Tuesday, May 25, 2010

More on the Facebook privacy debate

I've been following the Facebook privacy debate (circa May 2010) pretty closely. I'm kinda interested in issues around privacy, identity and how kids are using social networking and this has coincided with the most recent concerns about the way Facebook treats user information. Moving away from issues of selling information and buying privacy, the most thought-provoking piece i have read to date is this one by Jeff Jarvis on BuzzMachine. I am very interested in his suggestion that Facebook has been at the receiving end of a backlash because it has crossed a particular line. This is the line he has in mind:

In Facebook, we get to create our publics. In Twitter, we decide which publics to join. But neither is the public sphere; neither entails publishing to everyone. Yet Facebook is pushing us more and more to publish to everyone and when it does, we lose control of our publics. That, I think, is the line it crossed.

There is a difference between 'the public' and 'publics'. Nissenbaum's new book Privacy in Context is also interesting in this respect.

London Zine Symposium

The 2010 London Zine Symposium is on this weekend. Lucky you if you are in London this weekend!

In a celebration of DIY and zine culture, the symposium brings together zones, small press writers, radical press and comic creators.

The pedagogies of disney princesses

This from Boing Boing

Social Media Revolution

Socialnomics pulled together a range of interesting information about social media to create this video. Watch it. Go to the website to read the lists of information from a vast range of sources.

Monday, May 10, 2010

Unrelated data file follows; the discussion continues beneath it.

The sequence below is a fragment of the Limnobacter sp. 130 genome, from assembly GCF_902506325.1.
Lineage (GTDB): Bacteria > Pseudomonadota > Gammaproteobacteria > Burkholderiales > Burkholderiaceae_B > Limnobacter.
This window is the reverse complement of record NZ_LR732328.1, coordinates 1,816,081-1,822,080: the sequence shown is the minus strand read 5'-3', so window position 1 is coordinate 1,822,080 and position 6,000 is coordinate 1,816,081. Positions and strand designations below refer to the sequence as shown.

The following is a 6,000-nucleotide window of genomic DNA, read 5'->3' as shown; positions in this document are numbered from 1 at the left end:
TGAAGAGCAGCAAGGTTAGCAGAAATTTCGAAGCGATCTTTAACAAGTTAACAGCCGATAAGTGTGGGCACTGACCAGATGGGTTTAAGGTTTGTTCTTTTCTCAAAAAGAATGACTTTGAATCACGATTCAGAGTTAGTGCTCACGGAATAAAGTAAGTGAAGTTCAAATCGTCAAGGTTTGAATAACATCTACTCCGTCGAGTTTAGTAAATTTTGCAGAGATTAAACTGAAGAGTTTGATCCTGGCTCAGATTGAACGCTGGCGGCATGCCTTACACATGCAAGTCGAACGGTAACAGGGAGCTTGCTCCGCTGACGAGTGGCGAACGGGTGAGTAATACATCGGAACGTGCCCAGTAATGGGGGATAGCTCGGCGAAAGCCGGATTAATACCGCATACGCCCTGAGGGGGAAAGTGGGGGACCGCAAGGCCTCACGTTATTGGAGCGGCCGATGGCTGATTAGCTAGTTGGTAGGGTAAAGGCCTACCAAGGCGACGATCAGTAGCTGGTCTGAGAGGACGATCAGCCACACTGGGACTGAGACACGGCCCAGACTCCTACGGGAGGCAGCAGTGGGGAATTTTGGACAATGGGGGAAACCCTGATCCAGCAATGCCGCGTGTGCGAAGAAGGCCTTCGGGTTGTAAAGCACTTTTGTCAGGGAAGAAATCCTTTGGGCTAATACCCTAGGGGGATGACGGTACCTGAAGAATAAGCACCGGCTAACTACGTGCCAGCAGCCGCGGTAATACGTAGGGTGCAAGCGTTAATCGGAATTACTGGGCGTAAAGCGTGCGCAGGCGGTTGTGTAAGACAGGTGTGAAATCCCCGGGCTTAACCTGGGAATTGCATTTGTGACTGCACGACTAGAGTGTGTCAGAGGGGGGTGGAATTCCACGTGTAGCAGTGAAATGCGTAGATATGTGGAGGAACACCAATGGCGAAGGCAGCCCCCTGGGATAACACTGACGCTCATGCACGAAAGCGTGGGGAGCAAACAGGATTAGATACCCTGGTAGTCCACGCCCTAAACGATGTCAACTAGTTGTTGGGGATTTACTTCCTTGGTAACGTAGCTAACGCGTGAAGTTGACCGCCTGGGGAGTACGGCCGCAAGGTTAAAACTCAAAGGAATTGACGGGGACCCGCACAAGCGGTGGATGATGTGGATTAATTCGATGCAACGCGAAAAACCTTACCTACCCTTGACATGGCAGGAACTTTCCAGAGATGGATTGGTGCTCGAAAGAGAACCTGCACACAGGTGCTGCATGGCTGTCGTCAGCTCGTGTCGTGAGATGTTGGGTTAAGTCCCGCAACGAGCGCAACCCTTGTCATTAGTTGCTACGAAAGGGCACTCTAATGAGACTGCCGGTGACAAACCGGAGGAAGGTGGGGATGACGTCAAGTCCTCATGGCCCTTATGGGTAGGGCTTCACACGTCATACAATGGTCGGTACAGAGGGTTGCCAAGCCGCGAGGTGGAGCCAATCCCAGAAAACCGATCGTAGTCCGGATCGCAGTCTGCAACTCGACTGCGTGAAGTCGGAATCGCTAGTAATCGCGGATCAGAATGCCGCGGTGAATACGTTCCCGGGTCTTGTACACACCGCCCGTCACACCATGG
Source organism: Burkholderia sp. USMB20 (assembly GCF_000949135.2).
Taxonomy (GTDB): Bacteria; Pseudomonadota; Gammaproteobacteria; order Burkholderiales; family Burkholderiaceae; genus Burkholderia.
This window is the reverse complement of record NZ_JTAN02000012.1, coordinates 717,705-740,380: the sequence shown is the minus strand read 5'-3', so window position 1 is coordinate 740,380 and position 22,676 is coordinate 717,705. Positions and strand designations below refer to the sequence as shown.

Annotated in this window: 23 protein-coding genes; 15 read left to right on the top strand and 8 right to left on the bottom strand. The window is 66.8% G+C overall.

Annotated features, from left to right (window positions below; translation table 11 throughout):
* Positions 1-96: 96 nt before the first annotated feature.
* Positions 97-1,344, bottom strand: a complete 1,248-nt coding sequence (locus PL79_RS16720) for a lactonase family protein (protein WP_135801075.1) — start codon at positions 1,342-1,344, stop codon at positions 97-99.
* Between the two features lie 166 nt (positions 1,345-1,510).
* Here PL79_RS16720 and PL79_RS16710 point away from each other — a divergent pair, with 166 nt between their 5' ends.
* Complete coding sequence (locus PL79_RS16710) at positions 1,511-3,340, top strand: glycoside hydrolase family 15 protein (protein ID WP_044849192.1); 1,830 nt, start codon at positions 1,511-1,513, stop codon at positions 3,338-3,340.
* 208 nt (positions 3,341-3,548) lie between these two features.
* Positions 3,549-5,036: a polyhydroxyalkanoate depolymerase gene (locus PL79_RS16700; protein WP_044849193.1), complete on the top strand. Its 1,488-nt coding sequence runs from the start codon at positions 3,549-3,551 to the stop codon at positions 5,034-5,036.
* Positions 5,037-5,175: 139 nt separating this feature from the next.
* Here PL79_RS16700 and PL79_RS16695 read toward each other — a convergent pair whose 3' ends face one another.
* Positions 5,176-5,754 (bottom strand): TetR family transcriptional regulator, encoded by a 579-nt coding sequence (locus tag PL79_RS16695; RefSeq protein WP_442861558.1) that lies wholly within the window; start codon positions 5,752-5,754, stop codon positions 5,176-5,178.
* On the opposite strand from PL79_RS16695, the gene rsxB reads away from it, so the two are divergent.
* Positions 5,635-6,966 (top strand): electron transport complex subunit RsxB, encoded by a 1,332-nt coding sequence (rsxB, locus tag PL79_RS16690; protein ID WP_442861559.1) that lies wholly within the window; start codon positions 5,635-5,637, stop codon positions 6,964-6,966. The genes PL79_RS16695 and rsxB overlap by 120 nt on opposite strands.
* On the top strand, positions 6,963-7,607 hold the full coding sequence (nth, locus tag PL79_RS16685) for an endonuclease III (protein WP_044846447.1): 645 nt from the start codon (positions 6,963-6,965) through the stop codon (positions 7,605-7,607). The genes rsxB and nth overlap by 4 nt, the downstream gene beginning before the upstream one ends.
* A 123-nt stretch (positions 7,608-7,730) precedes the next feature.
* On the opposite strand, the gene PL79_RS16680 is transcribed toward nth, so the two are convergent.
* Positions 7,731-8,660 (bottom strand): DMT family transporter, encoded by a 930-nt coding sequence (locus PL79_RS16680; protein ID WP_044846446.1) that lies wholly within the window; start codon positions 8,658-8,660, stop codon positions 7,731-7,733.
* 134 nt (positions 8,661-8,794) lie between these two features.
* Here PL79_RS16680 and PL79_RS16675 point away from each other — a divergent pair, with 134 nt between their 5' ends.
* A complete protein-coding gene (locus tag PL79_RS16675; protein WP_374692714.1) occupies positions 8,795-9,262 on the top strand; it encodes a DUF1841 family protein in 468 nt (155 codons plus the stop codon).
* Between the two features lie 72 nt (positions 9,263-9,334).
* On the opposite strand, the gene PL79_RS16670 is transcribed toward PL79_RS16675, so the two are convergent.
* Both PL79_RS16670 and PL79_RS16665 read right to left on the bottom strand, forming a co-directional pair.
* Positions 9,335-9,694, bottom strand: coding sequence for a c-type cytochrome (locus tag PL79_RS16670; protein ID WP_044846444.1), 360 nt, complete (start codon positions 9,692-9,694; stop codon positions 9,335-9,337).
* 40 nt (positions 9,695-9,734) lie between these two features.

Facebook owns you

Kurt Opsahl, writing for the Electronic Frontiers Foundation, has constructed a timeline of Facebook's privacy policies. He's mapped out the shifts from 2005 to April 2010. He begins with:

Since its incorporation just over five years ago (Vic: can it only be that long?), Facebook has undergone a remarkable transformation. When it started, it was a private space for communication with a group of your choice. Soon, it transformed into a platform where much fo your information is public by default. Today, it has become a platform where you have no choice but to make certain information public, and this public information may be shared by Facebook with its partner websites and used to target ads.

Read "Facebook's Eroding Privacy Policy: A timeline" here. If you're yet feeling slightly meh about what happens to your data when you join Facebook you should read Ryan Singel's Wired article "Facebook's gone rogue" which gives you a more detailed overview of what happens to your profile information.

If any of this alarms you, then go here and read how to opt out of the bits you still can.

For an alternate view, read this. Daniel Castro has a point, "Facebook is neither a right nor a necessity". If don't like it, don't use it.